Where, under a separate warrant article but as part of town meeting action revising the town's zoning by-law and defining by detailed written descriptions the boundaries of the zoning districts, previously difficult to locate with certainty on the basis of imprecise data, there was placed in a business district a lot which was situated near many business activities and was bounded on one side by a street, on two sides by the business zoning district and on one side by a parcel in a residence district having a nonconforming multiple residence on it, and which for many years had been thought to be in the business rather than the residence district, it was held that such business classification of the lot was not spot zoning and was valid, although other land located on the same street and also bounded on two sides by the business district was not placed in the business district.
PETITION for a writ of mandamus filed in the Superior Court on August 3, 1964, against the Board of Selectmen and Inspector of Buildings of Andover.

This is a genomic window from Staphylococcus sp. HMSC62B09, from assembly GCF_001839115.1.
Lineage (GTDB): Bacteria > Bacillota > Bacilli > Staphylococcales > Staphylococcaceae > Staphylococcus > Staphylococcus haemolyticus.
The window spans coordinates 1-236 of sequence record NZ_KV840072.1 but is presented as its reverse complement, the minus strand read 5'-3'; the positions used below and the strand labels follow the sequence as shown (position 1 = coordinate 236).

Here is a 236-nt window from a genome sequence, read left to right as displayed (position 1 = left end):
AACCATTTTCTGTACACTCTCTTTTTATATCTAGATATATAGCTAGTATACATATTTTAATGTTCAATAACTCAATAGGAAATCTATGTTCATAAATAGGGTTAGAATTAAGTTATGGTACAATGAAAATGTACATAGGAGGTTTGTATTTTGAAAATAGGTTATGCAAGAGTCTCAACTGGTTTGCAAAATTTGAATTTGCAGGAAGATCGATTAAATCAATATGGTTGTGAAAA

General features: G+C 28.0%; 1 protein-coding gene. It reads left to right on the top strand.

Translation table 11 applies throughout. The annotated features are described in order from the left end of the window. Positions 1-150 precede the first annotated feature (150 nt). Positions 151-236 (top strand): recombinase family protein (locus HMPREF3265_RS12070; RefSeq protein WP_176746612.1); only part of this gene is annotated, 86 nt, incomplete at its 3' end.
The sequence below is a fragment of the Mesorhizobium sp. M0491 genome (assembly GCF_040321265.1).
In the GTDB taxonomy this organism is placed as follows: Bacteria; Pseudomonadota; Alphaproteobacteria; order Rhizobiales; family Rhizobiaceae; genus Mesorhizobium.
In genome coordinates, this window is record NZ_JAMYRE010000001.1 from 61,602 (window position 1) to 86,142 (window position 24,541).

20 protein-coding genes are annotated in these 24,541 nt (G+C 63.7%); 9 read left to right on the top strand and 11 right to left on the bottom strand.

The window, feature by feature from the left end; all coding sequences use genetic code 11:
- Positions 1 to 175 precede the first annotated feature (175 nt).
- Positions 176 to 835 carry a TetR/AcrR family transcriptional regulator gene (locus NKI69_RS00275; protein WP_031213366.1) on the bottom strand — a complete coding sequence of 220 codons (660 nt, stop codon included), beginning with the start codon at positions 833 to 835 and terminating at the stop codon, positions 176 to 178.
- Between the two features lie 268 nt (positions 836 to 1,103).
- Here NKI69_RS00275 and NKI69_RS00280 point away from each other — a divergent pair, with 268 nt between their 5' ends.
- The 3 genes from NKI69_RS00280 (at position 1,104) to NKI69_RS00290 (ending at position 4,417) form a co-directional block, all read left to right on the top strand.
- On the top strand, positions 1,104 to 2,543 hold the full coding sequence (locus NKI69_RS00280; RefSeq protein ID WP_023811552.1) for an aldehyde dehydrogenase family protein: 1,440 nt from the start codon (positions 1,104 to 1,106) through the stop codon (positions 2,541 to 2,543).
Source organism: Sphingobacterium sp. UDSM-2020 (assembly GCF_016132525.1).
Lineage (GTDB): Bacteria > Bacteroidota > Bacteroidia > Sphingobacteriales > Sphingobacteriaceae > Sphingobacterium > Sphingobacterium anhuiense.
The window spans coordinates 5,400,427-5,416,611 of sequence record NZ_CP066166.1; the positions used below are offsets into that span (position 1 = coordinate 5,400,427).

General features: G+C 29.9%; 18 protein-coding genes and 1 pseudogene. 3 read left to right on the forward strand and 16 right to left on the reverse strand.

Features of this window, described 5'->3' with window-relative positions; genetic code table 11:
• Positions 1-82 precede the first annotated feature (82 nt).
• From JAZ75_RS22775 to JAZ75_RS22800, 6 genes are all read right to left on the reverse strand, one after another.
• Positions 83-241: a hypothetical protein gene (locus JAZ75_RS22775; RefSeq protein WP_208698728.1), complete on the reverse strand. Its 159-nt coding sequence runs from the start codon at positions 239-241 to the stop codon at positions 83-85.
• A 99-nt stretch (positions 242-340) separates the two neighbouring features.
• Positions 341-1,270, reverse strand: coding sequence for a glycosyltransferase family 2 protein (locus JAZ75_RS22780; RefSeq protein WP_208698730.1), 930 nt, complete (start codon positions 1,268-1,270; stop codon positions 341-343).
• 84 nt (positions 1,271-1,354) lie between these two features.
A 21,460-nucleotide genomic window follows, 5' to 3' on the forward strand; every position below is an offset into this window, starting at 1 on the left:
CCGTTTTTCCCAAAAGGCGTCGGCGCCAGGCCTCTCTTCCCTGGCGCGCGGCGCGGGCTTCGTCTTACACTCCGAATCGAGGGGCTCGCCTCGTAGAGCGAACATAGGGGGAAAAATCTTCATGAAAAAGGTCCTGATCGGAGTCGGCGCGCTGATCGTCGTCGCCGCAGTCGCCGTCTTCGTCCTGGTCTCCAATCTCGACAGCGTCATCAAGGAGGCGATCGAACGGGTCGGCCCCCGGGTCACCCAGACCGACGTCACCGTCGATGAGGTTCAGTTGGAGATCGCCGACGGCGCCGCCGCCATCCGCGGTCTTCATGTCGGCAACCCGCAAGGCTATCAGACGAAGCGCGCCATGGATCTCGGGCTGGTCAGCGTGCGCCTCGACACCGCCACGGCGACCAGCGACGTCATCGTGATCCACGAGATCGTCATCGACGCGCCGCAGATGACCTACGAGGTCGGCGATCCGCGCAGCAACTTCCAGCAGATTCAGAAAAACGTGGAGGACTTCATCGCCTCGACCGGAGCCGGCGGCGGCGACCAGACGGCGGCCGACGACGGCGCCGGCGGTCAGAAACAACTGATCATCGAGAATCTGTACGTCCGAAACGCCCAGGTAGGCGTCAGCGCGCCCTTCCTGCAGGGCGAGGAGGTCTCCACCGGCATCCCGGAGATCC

Joseph F. Barton was allowed to intervene as a petitioner. Arthur A. Collins and Robert E. Wilson were allowed to intervene as respondents. The case was heard by Thompson, J.
Edward A. Gordon for the petitioners Coleman & others.
William G. Evans for the intervening petitioner.
Fredric S. O'Brien, Town Counsel, for the respondents Board of Selectmen & another (Maurice Rappaport, for the intervening respondents, with him).
WHITTEMORE, J. The petitioners seek a writ of mandamus for the enforcement of the zoning by-law of Andover as it stood before the amendment adopted under art. 13 of the warrant for the special town meeting of June 15, 1964. The amending vote was "to change from Single Residence A to Business" lot 83 on the easterly side of Florence Street.
The judge made no findings and ordered the petition dismissed. The evidence is before us on the petitioners' appeals.